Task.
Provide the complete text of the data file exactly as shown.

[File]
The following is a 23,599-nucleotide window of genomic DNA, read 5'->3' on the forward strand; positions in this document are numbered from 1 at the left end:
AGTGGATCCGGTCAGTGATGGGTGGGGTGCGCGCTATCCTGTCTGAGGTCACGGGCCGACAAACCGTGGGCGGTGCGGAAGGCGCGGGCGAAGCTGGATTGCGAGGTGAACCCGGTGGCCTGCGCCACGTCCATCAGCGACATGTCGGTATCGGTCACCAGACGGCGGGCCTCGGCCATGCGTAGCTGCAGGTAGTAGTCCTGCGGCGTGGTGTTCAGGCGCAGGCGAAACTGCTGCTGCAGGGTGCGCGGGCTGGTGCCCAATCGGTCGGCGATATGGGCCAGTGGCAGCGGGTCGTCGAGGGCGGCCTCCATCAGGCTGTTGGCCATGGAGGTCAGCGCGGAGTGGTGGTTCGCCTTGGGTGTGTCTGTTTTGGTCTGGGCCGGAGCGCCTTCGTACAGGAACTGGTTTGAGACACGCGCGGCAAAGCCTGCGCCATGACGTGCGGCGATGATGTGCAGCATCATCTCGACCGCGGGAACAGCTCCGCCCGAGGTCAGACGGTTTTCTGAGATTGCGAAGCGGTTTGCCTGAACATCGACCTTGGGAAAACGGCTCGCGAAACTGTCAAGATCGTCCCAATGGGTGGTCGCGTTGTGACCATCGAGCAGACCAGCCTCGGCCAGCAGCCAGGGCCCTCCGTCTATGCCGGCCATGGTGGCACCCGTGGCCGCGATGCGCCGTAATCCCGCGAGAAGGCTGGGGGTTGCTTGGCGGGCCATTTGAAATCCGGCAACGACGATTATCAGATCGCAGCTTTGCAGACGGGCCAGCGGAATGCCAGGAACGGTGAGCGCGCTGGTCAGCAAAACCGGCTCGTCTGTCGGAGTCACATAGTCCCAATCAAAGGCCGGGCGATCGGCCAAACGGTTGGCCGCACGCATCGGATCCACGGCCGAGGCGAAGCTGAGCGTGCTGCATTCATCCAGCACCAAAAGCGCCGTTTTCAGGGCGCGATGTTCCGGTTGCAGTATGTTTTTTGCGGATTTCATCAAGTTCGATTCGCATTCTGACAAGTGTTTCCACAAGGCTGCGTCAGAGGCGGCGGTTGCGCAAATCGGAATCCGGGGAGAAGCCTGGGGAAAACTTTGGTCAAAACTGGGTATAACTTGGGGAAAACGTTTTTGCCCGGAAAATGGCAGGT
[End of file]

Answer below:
The following is a 23,599-nucleotide window of genomic DNA, read 5'->3' on the forward strand; positions in this document are numbered from 1 at the left end:
AGTGGATCCGGTCAGTGATGGGTGGGGTGCGCGCTATCCTGTCTGAGGTCACGGGCCGACAAACCGTGGGCGGTGCGGAAGGCGCGGGCGAAGCTGGATTGCGAGGTGAACCCGGTGGCCTGCGCCACGTCCATCAGCGACATGTCGGTATCGGTCACCAGACGGCGGGCCTCGGCCATGCGTAGCTGCAGGTAGTAGTCCTGCGGCGTGGTGTTCAGGCGCAGGCGAAACTGCTGCTGCAGGGTGCGCGGGCTGGTGCCCAATCGGTCGGCGATATGGGCCAGTGGCAGCGGGTCGTCGAGGGCGGCCTCCATCAGGCTGTTGGCCATGGAGGTCAGCGCGGAGTGGTGGTTCGCCTTGGGTGTGTCTGTTTTGGTCTGGGCCGGAGCGCCTTCGTACAGGAACTGGTTTGAGACACGCGCGGCAAAGCCTGCGCCATGACGTGCGGCGATGATGTGCAGCATCATCTCGACCGCGGGAACAGCTCCGCCCGAGGTCAGACGGTTTTCTGAGATTGCGAAGCGGTTTGCCTGAACATCGACCTTGGGAAAACGGCTCGCGAAACTGTCAAGATCGTCCCAATGGGTGGTCGCGTTGTGACCATCGAGCAGACCAGCCTCGGCCAGCAGCCAGGGCCCTCCGTCTATGCCGGCCATGGTGGCACCCGTGGCCGCGATGCGCCGTAATCCCGCGAGAAGGCTGGGGGTTGCTTGGCGGGCCATTTGAAATCCGGCAACGACGATTATCAGATCGCAGCTTTGCAGACGGGCCAGCGGAATGCCAGGAACGGTGAGCGCGCTGGTCAGCAAAACCGGCTCGTCTGTCGGAGTCACATAGTCCCAATCAAAGGCCGGGCGATCGGCCAAACGGTTGGCCGCACGCATCGGATCCACGGCCGAGGCGAAGCTGAGCGTGCTGCATTCATCCAGCACCAAAAGCGCCGTTTTCAGGGCGCGATGTTCCGGTTGCAGTATGTTTTTTGCGGATTTCATCAAGTTCGATTCGCATTCTGACAAGTGTTTCCACAAGGCTGCGTCAGAGGCGGCGGTTGCGCAAATCGGAATCCGGGGAGAAGCCTGGGGAAAACTTTGGTCAAAACTGGGTATAACTTGGGGAAAACGTTTTTGCCCGGAAAATGGCAGGT